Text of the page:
A literature review of the gender-differentiated impacts of climate change on women’s and men’s assets and well-being in developing countries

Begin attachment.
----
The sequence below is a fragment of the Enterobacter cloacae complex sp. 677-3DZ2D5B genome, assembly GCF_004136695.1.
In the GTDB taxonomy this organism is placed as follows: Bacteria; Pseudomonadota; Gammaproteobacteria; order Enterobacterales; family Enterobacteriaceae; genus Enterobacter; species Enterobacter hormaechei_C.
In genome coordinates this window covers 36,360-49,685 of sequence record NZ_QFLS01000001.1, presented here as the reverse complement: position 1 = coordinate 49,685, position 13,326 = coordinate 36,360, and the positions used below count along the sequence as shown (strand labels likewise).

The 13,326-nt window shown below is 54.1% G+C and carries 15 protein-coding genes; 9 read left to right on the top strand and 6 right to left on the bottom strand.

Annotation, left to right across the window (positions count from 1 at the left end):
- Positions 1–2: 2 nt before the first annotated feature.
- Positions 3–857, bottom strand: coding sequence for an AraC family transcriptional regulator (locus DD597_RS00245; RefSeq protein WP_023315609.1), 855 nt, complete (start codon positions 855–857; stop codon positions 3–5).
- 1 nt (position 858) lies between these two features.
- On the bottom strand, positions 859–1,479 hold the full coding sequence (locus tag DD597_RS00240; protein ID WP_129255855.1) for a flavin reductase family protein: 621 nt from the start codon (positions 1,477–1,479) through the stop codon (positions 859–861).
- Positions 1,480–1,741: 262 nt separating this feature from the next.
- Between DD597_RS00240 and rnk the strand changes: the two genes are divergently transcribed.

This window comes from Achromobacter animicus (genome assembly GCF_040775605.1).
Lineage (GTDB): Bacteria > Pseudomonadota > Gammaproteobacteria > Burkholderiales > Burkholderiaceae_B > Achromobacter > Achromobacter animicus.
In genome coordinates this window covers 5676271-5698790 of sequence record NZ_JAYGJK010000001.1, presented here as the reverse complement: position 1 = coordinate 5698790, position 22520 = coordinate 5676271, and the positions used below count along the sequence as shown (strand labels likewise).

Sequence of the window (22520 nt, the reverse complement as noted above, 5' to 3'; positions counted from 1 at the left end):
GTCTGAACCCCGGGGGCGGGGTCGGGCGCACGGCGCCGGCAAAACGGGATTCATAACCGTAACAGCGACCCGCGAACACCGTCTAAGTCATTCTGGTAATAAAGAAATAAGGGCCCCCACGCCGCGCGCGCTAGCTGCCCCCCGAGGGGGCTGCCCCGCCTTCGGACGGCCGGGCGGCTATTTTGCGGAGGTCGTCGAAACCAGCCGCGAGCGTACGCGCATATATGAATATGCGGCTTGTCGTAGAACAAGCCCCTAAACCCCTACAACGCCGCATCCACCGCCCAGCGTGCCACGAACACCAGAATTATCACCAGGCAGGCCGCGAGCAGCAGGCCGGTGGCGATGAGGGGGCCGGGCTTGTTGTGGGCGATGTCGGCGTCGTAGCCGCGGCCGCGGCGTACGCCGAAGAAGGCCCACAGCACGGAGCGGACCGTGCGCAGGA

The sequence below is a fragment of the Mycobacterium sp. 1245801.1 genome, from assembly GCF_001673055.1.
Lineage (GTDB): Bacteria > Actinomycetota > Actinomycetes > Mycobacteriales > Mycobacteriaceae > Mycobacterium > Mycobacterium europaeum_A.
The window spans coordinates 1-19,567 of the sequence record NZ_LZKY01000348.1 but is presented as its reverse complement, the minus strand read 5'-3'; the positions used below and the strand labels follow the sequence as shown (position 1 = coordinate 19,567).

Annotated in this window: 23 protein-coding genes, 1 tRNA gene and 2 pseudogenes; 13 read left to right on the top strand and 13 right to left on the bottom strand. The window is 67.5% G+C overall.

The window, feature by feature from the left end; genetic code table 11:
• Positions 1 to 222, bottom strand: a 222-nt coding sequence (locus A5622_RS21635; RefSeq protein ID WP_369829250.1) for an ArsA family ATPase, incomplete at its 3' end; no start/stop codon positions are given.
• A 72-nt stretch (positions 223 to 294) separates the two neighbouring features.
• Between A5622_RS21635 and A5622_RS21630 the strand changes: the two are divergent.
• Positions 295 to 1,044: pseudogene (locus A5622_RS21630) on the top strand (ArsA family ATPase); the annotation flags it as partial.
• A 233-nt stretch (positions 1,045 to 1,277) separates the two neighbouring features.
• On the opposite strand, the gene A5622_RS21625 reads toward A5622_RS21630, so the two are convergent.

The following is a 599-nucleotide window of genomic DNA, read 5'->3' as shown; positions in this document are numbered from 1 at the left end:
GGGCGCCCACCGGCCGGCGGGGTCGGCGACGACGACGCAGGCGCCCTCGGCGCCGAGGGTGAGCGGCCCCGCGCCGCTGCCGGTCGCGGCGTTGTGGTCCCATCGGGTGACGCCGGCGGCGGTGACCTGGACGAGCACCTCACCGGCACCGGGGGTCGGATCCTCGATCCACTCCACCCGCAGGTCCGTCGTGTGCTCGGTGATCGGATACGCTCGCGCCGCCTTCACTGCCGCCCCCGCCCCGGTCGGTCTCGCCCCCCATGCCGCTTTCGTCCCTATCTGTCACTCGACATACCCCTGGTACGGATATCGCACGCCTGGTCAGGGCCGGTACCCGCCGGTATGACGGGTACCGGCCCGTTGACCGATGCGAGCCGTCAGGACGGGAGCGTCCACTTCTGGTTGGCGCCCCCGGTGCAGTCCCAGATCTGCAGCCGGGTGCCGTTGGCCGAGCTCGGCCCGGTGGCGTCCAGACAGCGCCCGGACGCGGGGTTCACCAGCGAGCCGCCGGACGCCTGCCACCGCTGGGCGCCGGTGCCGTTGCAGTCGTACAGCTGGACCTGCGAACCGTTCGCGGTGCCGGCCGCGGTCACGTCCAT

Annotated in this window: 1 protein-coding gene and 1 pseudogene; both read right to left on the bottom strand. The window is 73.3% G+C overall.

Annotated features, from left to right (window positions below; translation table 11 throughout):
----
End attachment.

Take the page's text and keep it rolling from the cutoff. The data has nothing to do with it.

Climate change increasingly affects the livelihoods of people, and poor people experience especially negative impacts given their lack of capacity to prepare for and cope with the effects of a changing climate. Among poor people, women and men may experience these impacts differently. This review presents and tests two hypotheses on the gender differentiated impacts of climate change on women and men in developing countries. The first hypothesis is that climate related events affect men’s and women’s well-being and assets differently. The second hypothesis is that climate-related shocks affect women more negatively than men. With limited evidence from developing countries, this review shows that climate change affects women’s and men’s assets and well-being differently in six impact areas: impacts related to agricultural production, food security, health, water and energy resources, climate-induced migration and conflict, and climate-related natural disasters.